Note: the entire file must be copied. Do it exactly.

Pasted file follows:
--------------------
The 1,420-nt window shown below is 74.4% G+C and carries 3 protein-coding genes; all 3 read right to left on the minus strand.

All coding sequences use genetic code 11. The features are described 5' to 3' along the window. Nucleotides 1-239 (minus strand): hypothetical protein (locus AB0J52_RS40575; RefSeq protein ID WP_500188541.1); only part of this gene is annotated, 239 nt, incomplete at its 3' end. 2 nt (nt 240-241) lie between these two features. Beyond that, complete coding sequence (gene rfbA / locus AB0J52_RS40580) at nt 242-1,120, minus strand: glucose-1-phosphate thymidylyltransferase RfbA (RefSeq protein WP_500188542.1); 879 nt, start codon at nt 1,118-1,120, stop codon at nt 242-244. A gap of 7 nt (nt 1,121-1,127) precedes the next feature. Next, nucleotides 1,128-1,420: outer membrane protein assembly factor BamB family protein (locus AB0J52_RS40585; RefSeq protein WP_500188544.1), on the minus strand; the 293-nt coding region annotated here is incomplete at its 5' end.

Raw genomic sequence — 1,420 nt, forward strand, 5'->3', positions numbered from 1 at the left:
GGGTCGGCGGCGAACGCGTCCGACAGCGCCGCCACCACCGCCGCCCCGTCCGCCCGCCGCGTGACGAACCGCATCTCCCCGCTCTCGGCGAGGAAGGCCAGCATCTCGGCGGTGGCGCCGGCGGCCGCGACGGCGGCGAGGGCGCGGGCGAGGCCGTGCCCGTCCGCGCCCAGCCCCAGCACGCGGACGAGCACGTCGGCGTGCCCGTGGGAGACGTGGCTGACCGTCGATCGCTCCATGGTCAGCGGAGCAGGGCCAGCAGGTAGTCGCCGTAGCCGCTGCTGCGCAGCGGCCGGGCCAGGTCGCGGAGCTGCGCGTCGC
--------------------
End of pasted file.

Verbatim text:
The 1,420-nt window shown below is 74.4% G+C and carries 3 protein-coding genes; all 3 read right to left on the minus strand.

All coding sequences use genetic code 11. The features are described 5' to 3' along the window. Nucleotides 1-239 (minus strand): hypothetical protein (locus AB0J52_RS40575; RefSeq protein ID WP_500188541.1); only part of this gene is annotated, 239 nt, incomplete at its 3' end. 2 nt (nt 240-241) lie between these two features. Beyond that, complete coding sequence (gene rfbA / locus AB0J52_RS40580) at nt 242-1,120, minus strand: glucose-1-phosphate thymidylyltransferase RfbA (RefSeq protein WP_500188542.1); 879 nt, start codon at nt 1,118-1,120, stop codon at nt 242-244. A gap of 7 nt (nt 1,121-1,127) precedes the next feature. Next, nucleotides 1,128-1,420: outer membrane protein assembly factor BamB family protein (locus AB0J52_RS40585; RefSeq protein WP_500188544.1), on the minus strand; the 293-nt coding region annotated here is incomplete at its 5' end.

Raw genomic sequence — 1,420 nt, forward strand, 5'->3', positions numbered from 1 at the left:
GGGTCGGCGGCGAACGCGTCCGACAGCGCCGCCACCACCGCCGCCCCGTCCGCCCGCCGCGTGACGAACCGCATCTCCCCGCTCTCGGCGAGGAAGGCCAGCATCTCGGCGGTGGCGCCGGCGGCCGCGACGGCGGCGAGGGCGCGGGCGAGGCCGTGCCCGTCCGCGCCCAGCCCCAGCACGCGGACGAGCACGTCGGCGTGCCCGTGGGAGACGTGGCTGACCGTCGATCGCTCCATGGTCAGCGGAGCAGGGCCAGCAGGTAGTCGCCGTAGCCGCTGCTGCGCAGCGGCCGGGCCAGGTCGCGGAGCTGCGCGTCGC